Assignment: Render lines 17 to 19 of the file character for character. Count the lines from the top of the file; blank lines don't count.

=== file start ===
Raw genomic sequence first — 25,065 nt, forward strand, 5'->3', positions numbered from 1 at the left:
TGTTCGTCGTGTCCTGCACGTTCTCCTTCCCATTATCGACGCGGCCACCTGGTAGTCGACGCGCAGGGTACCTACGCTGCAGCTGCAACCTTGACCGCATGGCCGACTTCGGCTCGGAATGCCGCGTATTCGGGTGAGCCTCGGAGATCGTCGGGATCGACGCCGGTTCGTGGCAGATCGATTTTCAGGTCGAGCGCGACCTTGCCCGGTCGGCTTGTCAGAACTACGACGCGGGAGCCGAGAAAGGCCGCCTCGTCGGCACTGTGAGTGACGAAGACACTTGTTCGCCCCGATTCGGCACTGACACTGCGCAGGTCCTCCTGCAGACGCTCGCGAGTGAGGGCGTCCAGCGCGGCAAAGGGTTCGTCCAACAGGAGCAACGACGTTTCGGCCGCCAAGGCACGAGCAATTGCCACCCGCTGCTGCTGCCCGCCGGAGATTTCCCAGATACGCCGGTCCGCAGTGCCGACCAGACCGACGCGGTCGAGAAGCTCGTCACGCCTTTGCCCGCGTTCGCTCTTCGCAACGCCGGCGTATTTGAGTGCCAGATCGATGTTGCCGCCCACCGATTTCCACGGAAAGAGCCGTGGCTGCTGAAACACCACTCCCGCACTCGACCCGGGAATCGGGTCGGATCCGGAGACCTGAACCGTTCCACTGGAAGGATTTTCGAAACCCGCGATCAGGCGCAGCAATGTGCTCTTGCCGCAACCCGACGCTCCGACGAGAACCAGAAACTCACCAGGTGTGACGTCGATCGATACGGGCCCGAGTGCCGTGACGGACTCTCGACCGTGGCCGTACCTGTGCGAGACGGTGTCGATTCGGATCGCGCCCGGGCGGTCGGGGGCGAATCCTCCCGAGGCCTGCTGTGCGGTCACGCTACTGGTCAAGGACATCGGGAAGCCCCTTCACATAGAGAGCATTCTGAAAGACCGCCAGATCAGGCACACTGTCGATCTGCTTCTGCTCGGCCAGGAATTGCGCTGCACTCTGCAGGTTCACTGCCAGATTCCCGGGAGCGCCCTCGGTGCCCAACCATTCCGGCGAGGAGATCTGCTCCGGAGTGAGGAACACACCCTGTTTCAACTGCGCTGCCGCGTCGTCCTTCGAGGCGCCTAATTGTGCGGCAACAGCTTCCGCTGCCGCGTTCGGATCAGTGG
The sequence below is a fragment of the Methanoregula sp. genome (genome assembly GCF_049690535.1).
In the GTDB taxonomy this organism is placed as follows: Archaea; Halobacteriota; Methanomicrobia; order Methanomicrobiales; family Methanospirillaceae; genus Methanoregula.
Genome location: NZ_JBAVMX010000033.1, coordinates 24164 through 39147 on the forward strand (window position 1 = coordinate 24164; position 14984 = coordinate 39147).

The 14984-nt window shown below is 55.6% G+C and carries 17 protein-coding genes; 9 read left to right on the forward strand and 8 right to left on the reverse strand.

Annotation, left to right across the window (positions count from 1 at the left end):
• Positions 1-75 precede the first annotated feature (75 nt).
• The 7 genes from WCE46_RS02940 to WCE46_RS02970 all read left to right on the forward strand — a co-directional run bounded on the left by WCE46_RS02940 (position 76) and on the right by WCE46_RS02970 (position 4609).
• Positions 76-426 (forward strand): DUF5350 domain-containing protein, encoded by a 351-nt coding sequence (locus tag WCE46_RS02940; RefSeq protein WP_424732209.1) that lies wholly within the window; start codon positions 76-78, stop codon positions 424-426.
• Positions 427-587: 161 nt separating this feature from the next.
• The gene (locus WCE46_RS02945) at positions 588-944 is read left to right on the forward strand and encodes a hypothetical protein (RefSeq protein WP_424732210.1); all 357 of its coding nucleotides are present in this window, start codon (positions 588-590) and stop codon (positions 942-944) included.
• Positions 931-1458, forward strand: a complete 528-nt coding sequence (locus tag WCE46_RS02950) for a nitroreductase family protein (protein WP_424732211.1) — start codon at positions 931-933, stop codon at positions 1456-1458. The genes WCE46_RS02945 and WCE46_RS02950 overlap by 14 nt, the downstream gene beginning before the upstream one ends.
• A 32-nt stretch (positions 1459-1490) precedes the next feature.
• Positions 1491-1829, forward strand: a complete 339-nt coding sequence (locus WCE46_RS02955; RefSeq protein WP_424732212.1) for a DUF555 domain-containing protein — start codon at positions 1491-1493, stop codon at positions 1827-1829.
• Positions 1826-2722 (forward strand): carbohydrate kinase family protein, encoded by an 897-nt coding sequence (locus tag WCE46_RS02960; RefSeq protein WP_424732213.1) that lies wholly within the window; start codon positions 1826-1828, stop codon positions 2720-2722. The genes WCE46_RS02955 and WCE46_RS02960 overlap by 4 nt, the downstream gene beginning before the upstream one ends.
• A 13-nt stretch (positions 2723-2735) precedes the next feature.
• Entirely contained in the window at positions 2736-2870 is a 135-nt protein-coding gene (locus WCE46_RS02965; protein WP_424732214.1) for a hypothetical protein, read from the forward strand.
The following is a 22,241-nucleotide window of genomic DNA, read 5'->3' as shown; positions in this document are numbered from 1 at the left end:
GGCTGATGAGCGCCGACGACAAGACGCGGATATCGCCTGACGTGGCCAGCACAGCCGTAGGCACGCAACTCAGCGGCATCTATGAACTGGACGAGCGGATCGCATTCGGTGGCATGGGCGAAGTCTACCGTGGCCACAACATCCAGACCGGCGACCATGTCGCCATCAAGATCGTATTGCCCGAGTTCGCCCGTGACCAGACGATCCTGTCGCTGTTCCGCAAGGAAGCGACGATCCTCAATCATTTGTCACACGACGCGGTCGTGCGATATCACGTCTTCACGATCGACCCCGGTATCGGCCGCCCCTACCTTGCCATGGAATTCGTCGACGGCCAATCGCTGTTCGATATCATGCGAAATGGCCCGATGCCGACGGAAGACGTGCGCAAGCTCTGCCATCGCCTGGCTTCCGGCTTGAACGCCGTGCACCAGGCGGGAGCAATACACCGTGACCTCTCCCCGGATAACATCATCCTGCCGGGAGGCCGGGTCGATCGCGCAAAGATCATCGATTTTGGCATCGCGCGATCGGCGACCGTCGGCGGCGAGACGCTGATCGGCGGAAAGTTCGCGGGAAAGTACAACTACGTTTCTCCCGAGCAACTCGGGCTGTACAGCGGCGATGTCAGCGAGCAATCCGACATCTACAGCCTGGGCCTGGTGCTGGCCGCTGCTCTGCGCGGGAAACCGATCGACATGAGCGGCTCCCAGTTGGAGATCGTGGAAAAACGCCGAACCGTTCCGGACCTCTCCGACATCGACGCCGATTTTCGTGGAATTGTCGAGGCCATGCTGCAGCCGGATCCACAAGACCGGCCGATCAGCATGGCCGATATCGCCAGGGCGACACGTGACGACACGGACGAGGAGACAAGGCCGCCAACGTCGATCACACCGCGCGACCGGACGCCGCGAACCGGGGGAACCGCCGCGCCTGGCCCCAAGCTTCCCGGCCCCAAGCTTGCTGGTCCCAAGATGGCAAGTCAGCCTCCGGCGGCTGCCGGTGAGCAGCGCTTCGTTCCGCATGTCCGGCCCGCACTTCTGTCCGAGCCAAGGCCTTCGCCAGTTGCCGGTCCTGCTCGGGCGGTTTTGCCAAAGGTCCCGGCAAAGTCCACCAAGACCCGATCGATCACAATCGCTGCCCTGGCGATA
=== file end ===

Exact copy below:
• A 13-nt stretch (positions 2723-2735) precedes the next feature.
• Entirely contained in the window at positions 2736-2870 is a 135-nt protein-coding gene (locus WCE46_RS02965; protein WP_424732214.1) for a hypothetical protein, read from the forward strand.
The following is a 22,241-nucleotide window of genomic DNA, read 5'->3' as shown; positions in this document are numbered from 1 at the left end: